• Re: (Score:3, Interesting)

      Whenever these kinds of articles are brought up, there is NO insightful discussion whatsoever. It's sickening, really. Instead of actually contributing to a logical discussion, every single comment on these kinds of articles says, more or less, "lol GNOME 3 sucks and only morons would like it because it's obviously trash; use a DE that actually makes sense". The problem with this kind of comment should be painfully obvious, but apparently it's not so simple with most of you. People say this in EVERY FREAKING COMMENT ON THESE ARTICLES! There is no originality whatsoever! Look, WE GET IT! You guys don't like GNOME 3! Just shut up then and leave the people who do like it alone!

      It's not about you, it's about Gnome. I'm glad you like Gnome 3. I don't. It removed too many capabilities that I depended on all day every day, and not all of them have well-known ways to get them back. Or, from what I can tell in some cases, any way to get them back.

      If Gnome 3 had been an alternative Gnome, or an option to something that preserved the capabilities of Gnome 2, I wouldn't care, but it was made the default desktop for Fedora 17. It took me from a cluttered but functional desktop to a clean d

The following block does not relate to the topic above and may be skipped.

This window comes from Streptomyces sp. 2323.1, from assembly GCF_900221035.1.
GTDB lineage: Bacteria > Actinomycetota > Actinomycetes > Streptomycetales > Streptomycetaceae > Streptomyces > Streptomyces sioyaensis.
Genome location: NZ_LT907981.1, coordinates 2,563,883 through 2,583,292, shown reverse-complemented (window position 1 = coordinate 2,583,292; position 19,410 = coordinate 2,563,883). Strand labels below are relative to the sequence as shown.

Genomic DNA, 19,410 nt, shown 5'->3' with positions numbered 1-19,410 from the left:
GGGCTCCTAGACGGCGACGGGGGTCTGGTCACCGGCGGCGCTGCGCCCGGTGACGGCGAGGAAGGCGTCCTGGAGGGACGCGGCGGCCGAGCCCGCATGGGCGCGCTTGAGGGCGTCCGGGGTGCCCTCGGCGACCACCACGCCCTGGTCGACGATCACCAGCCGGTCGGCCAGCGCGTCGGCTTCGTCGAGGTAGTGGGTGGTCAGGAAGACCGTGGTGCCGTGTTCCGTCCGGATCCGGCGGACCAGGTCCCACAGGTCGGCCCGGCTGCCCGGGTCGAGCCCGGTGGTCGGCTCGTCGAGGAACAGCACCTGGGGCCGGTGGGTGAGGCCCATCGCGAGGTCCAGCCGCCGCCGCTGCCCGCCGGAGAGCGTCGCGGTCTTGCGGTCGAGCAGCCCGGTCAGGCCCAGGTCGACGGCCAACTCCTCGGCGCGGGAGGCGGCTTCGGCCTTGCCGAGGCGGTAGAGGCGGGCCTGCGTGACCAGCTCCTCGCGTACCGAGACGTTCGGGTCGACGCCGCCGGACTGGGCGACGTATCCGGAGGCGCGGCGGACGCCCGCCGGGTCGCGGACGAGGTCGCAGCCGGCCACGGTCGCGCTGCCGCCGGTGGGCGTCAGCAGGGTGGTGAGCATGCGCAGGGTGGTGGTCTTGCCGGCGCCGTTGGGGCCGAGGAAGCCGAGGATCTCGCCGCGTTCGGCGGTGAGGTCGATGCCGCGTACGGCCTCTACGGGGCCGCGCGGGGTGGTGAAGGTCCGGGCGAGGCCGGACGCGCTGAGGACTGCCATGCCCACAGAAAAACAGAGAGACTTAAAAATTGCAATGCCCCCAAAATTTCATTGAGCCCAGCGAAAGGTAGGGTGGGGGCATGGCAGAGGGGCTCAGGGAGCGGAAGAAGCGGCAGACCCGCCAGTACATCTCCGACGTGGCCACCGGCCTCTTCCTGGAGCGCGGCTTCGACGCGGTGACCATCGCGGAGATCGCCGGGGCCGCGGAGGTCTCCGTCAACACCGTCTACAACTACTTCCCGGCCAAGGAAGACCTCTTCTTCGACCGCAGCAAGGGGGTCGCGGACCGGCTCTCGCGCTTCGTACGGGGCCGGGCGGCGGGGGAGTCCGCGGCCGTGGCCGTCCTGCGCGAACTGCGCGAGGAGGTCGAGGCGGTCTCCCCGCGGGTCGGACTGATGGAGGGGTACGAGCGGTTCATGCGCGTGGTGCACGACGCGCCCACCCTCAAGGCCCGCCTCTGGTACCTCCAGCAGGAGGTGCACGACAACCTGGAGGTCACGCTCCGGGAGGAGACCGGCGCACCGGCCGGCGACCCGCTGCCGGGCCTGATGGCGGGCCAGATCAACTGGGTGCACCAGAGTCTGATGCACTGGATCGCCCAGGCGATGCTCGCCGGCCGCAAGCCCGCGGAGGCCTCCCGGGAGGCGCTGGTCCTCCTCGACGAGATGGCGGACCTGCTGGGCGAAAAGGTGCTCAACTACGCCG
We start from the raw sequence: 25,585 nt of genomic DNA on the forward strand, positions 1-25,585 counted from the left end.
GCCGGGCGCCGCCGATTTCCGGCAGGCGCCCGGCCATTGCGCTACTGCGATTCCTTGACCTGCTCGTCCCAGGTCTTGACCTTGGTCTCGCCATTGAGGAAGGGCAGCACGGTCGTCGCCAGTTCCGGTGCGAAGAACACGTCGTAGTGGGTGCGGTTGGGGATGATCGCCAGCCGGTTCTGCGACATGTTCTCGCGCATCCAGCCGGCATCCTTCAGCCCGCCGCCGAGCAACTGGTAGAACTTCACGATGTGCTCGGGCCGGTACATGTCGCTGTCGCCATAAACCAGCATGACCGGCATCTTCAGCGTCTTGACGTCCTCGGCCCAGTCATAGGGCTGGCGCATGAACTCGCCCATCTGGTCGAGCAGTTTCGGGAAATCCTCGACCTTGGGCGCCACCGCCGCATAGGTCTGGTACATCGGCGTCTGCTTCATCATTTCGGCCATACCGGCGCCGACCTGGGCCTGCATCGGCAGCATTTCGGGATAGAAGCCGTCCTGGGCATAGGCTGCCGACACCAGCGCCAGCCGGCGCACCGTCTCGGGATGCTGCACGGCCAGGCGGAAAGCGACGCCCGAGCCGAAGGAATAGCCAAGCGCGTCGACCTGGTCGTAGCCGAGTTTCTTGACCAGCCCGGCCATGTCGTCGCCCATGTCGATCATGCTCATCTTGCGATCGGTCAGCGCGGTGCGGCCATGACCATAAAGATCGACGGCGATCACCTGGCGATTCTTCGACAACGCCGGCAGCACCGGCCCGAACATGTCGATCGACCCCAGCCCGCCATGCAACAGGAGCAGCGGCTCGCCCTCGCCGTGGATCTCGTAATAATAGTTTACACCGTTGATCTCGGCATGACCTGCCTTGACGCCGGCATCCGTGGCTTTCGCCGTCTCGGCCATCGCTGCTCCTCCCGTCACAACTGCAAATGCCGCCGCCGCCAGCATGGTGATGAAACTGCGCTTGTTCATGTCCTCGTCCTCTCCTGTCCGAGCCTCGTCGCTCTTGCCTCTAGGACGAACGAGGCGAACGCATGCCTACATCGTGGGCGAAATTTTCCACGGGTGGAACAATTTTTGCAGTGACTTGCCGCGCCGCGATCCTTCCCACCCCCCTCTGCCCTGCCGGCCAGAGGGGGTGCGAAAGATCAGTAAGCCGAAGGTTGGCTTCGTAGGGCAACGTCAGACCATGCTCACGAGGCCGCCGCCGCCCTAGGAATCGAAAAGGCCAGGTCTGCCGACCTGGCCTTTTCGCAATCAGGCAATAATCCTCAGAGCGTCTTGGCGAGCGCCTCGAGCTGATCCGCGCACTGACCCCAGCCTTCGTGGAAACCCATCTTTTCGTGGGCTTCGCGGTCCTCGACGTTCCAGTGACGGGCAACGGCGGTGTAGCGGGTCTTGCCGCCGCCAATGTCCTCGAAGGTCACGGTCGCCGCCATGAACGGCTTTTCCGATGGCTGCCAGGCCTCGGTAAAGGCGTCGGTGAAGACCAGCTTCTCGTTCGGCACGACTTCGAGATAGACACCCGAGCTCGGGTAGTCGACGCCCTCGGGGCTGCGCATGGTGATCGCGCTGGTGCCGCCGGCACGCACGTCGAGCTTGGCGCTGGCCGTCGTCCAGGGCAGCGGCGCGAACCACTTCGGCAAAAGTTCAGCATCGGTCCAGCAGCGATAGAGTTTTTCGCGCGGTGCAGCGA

• by jbolden (176878)

      I happen to like Gnome 3 as well. On the other hand the Gnome community quite aggressively aimed to be the standard Linux desktop, not some obscure piece of software. Obscure software has the right to do what it wants. Public utilities have an obligation towards the public good. They were the ones that wanted this degree of focus. And as the standard desktop for free software they then decided on a development path that alienated their most important distributer (Canonical) technical directions that up

      • This isn't a discussion about GNOME 3, though. This is about a completely optional distribution for people who already like GNOME 3. That is what the article is about and I just wished people talked about that instead of the exact same rants we get all the time.

        • by jbolden (176878)

          This is a vanilla Gnome 3 with Ubuntu repository. Ubuntu / Unity is a Gnome distribution so not too much has to change. The main issue of controversy I can think of specific to this product is whether this should exist as a distribution, and not just a package at all, and I did see a few posts on either side of that one. But mostly I don't see much to discuss. This wouldn't have been a bad article for /. to just skip.

          But if we are going to discuss it, in theory the real controversy should be over Ubun